England Under the Reigns of Edward VI. and Mary: With the Contemporary History of Europe, Volume 2 (Google eBook)

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Patrick Fraser Tytler
R. Bentley, 1839 - Great Britain
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Page 293 - ... else, I must do it, as it were, in such weight, measure, and number, even so perfectly, as God made the world, or else I am so sharply taunted, so cruelly threatened — yea, presently sometimes, with pinches, nips and bobs, and other ways, which I will not name for the honour I bear them, so without measure misordered — that I think myself in hell, till time come that I must go to Mr.
Page 292 - And how came you, Madam, quoth I, to this deep knowledge of pleasure? And what did chiefly allure you unto it, seeing not many women, but very few men, have attained thereunto." " I will tell you," quoth she, " and tell you a truth which perchance you will marvel at.
Page 293 - I am with him. And when I am called from him, I fall on weeping, because whatsoever I do else but learning, is full of grief, trouble, fear, and whole misliking unto me. And thus my book hath been so much my pleasure, and bringeth daily to me more pleasure and more, that in respect of it, all other pleasures, in very deed, be but trifles and troubles unto me.
Page 293 - and tell you a truth which perchance ye will marvel at. One of the greatest benefits that ever God gave me, is that he sent me so sharp and severe parents, and so gentle a schoolmaster. For when I am in presence either of father or mother, whether I speak, keep silence, sit, stand, or go, eat, drink, be merry, or sad, be sewing, playing, dancing, or doing any thing else, I must do it, as it were, in such weight, measure, and number, even so perfectly, as God made the world; or else I am so sharply...
Page 292 - Her parents, the Duke and Duchess, with all the household, gentlemen and gentlewomen, were hunting in the park : I found her in her chamber, reading...
Page 293 - and tell you a truth, which perchance you will marvel at. One of the greatest benefits that ever God gave me, is, that he sent me so sharp and severe parents, and so gentle a schoolmaster. For when I am in presence...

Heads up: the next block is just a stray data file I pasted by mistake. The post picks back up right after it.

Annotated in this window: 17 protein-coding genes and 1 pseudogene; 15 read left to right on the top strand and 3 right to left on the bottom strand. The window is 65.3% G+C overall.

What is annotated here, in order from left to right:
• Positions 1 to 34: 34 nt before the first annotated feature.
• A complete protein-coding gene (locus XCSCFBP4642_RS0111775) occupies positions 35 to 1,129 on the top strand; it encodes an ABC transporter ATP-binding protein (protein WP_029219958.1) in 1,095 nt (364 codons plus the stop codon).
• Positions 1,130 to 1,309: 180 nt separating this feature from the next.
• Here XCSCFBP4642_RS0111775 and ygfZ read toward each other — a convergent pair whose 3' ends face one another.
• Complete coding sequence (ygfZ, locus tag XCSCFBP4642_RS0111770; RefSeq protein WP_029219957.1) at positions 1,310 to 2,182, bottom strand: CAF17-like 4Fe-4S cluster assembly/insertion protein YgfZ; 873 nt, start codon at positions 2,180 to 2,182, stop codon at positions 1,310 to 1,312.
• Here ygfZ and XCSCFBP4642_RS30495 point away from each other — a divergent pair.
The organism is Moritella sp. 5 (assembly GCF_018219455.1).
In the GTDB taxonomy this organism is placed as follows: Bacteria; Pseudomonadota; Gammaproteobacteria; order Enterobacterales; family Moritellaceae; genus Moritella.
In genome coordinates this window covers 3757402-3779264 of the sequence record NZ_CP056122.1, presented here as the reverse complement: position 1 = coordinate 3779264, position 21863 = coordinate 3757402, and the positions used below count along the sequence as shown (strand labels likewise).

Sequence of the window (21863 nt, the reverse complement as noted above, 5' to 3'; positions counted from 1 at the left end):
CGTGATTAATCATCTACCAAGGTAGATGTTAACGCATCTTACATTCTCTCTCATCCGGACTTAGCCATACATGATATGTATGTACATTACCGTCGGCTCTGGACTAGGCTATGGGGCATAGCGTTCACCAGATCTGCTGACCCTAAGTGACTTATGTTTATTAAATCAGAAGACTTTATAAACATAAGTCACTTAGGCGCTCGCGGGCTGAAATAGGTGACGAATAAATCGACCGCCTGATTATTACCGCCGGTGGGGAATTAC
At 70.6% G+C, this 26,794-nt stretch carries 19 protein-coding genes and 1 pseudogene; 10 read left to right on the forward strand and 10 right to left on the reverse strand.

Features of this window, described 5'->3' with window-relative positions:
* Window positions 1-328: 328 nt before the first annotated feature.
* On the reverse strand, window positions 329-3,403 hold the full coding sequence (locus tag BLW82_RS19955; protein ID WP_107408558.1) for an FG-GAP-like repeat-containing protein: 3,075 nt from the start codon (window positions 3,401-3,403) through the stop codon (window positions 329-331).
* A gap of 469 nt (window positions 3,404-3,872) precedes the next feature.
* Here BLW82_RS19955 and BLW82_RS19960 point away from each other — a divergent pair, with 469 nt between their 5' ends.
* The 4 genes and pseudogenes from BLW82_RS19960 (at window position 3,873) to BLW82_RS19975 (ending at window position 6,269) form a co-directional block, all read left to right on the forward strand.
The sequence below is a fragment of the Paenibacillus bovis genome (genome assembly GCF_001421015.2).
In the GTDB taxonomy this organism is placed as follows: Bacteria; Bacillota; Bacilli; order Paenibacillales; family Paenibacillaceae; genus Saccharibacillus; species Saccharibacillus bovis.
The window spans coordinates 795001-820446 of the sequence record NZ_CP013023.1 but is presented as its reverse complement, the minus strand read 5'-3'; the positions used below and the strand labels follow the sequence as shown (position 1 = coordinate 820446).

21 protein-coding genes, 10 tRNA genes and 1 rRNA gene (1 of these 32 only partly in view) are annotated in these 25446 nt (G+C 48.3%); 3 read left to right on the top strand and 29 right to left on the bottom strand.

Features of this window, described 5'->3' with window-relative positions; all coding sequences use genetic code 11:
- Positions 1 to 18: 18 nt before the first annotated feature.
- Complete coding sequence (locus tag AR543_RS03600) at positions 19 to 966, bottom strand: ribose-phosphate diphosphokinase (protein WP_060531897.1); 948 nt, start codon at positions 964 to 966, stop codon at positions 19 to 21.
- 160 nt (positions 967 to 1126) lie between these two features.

Page 473 - Be sure to keep some great man thy friend, but trouble him not for trifles. Compliment him often with many, yet small gifts, and of little charge. And, if thou hast cause to bestow any great gratuity, let it be something which may be daily in sight. Otherwise, in this ambitious age, thou shall remain like a hop without a pole, live in obscurity, and be made a football for every insulting companion to spurn at.
Page 119 - WHEN you and I read Livy together (if you do remember), after some reasoning we concluded both what was in our opinion to be looked for at his hand, that would well and advisedly write an history. First point was, to write nothing false ; next, to be bold to say any truth : whereby is avoided two great faults — flattery and hatred. For which two points, Caesar is read to his great praise; and Jovius the Italian to his just reproach.
Page 10 - He gave thanks to the Lords for their open trial, and cried mercy of the Duke of Northumberland, the Marquis of Northampton, and the Earl of Pembroke...
Page 256 - Of visage he is well favoured, with a broad forehead and grey eyes, straight-nosed and manly countenance. From the forehead to the point of his chin his face groweth small. His pace is princely, and gait so straight and upright as he loseth no inch of his height...

References from web pages

JSTOR: Corruption and Reform under Edward VI and Mary: The Example ...
Corruption and Reform under Edward VI and Mary: The Example of Wardship. J. Hurstfield. The English Historical Review, Vol. 68, No. 266, 22-36. Jan., 1953. ...
links.jstor.org/ sici?sici=0013-8266(195301)68%3A266%3C22%3ACARUEV%3E2.0.CO%3B2-P